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Finding aid to Peo Monoldi Industrial Workers of the World Collection, 1894-1936
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Collection Overview
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The bulk of the collection is print material, primarily pamphlets and newsletters relating to the Industrial Workers of the World (IWW). The earliest item is the pamphlet, "The Pullman Strike," by Rev. William H. Carwardine, 1894. The most contemporary is the minutes of the Twenty-Second Constitutional Convention of the Industrial Workers of the World, Chicago, Nov. 9-16, 1936.
Peo Monoldi was born in Naples, Italy. He immigrated to this country and became an active member of the Industrial Workers of the World while living in Chicago, Montana and in California.The Industrial Workers of the World (IWW) was founded in 1905 in Chicago, Illinois and was the first racially integrated union in the United States. IWW workers, also known as Wobblies, have organized across the textile, longshore, agriculture, and mining industries, organizing socialist and anarchist syndicates. Representing 9,000 workers in North America, the IWW seeks to empower the working class to seize "the means of production, abolish the wage system, and live in harmony with the earth."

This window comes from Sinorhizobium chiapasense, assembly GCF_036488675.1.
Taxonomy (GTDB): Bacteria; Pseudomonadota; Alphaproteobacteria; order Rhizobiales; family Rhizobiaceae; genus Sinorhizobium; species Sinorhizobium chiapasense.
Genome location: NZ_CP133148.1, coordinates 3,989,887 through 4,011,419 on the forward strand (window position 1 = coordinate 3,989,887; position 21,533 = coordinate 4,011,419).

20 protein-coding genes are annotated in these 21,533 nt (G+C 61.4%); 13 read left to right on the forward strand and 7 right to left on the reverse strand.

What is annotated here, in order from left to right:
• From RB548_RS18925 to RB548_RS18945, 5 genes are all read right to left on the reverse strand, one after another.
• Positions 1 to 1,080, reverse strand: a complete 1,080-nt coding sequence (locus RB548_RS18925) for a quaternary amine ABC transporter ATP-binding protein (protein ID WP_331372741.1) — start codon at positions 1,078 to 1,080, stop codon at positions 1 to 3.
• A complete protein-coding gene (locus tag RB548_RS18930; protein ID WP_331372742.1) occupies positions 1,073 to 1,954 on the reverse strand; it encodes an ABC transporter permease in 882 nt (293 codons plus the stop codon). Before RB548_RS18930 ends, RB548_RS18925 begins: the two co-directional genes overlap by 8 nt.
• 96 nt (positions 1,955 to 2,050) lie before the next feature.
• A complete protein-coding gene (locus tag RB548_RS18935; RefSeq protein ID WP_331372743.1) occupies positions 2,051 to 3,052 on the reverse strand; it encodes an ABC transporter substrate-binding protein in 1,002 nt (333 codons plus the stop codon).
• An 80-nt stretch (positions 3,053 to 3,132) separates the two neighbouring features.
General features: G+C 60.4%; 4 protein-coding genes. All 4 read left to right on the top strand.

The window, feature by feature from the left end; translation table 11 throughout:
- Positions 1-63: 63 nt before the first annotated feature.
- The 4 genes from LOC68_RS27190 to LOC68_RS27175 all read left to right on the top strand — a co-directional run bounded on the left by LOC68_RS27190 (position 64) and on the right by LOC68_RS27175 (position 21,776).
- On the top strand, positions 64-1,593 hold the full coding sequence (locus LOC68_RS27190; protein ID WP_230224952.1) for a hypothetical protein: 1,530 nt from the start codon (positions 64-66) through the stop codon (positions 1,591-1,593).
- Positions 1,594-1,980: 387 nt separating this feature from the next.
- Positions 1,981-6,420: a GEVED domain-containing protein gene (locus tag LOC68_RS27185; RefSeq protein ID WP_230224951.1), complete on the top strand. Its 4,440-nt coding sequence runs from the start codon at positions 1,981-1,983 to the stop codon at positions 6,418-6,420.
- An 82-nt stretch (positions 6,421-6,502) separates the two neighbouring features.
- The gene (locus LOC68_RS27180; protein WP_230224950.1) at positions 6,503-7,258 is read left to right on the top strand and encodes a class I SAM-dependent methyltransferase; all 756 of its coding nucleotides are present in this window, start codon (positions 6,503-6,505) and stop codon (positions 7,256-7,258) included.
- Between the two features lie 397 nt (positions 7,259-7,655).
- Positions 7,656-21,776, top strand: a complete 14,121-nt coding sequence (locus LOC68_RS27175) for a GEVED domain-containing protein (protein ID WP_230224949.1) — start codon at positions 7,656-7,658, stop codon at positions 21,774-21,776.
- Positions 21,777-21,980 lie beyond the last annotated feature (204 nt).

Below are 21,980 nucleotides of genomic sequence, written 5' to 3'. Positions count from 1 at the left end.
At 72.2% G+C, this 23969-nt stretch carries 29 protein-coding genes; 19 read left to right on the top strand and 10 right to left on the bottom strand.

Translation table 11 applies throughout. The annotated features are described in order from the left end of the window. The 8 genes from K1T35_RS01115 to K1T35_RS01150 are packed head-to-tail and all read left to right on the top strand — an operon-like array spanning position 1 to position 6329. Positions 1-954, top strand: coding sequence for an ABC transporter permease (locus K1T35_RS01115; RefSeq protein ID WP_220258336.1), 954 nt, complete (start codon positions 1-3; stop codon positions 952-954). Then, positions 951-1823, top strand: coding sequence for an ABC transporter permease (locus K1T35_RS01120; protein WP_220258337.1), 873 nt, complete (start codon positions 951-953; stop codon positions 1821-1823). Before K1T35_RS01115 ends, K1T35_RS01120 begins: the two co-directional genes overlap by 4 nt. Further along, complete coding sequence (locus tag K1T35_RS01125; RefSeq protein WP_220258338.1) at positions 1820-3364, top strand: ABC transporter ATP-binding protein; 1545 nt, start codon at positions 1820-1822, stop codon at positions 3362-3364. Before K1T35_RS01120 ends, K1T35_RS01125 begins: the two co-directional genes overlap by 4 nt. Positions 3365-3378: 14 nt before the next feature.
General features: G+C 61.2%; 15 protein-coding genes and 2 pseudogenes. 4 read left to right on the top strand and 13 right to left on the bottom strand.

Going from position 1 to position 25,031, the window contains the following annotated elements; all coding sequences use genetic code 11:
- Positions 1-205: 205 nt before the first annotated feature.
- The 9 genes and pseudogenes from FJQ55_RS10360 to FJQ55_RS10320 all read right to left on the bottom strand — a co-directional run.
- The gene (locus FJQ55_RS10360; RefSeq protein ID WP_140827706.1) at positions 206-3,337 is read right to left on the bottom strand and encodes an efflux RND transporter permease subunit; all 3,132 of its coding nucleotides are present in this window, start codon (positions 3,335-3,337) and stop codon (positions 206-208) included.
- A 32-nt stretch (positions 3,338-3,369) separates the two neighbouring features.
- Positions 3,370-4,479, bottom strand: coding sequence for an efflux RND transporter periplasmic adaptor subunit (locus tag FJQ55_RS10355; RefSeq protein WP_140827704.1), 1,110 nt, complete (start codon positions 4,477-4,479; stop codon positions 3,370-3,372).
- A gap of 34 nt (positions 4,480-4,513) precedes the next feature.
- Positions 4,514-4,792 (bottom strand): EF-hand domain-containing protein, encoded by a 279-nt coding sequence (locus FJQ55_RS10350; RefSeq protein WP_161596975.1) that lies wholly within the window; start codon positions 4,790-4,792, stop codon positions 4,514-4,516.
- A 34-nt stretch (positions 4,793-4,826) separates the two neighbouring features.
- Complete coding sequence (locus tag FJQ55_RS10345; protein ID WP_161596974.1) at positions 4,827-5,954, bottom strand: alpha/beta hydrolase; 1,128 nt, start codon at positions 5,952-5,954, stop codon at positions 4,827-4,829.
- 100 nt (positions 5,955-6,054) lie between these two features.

1.75 Cubic Feet (3 boxes)
Copyright has not been assigned to the Labor Archives and Research Center. All requests for permission to publish or quote from materials must be submitted in writing to the Director of the Archives. Permission for publication is given on behalf of the Labor Archives and Research Center as the owner of the physical items and is not intended to include or imply permission of the copyright holder, which must also be obtained by the reader.
Collection is open for research.